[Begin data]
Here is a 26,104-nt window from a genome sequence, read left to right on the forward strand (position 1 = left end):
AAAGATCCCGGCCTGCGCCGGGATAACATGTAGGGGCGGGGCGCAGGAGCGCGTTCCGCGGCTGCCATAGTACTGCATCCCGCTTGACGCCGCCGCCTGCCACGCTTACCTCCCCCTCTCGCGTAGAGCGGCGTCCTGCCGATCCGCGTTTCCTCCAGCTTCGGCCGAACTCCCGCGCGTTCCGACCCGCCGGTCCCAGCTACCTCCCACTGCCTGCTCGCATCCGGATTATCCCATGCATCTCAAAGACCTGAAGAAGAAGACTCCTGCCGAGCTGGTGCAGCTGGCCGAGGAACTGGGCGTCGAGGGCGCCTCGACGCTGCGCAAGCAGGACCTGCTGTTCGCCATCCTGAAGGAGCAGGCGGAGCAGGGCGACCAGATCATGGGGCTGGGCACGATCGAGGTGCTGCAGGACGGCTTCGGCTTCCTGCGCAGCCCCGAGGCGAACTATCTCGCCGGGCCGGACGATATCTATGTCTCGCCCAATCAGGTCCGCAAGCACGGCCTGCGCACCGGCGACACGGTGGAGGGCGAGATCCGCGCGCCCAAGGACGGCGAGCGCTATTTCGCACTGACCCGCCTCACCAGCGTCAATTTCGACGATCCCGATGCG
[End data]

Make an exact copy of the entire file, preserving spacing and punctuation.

Here is a 26,104-nt window from a genome sequence, read left to right on the forward strand (position 1 = left end):
AAAGATCCCGGCCTGCGCCGGGATAACATGTAGGGGCGGGGCGCAGGAGCGCGTTCCGCGGCTGCCATAGTACTGCATCCCGCTTGACGCCGCCGCCTGCCACGCTTACCTCCCCCTCTCGCGTAGAGCGGCGTCCTGCCGATCCGCGTTTCCTCCAGCTTCGGCCGAACTCCCGCGCGTTCCGACCCGCCGGTCCCAGCTACCTCCCACTGCCTGCTCGCATCCGGATTATCCCATGCATCTCAAAGACCTGAAGAAGAAGACTCCTGCCGAGCTGGTGCAGCTGGCCGAGGAACTGGGCGTCGAGGGCGCCTCGACGCTGCGCAAGCAGGACCTGCTGTTCGCCATCCTGAAGGAGCAGGCGGAGCAGGGCGACCAGATCATGGGGCTGGGCACGATCGAGGTGCTGCAGGACGGCTTCGGCTTCCTGCGCAGCCCCGAGGCGAACTATCTCGCCGGGCCGGACGATATCTATGTCTCGCCCAATCAGGTCCGCAAGCACGGCCTGCGCACCGGCGACACGGTGGAGGGCGAGATCCGCGCGCCCAAGGACGGCGAGCGCTATTTCGCACTGACCCGCCTCACCAGCGTCAATTTCGACGATCCCGATGCG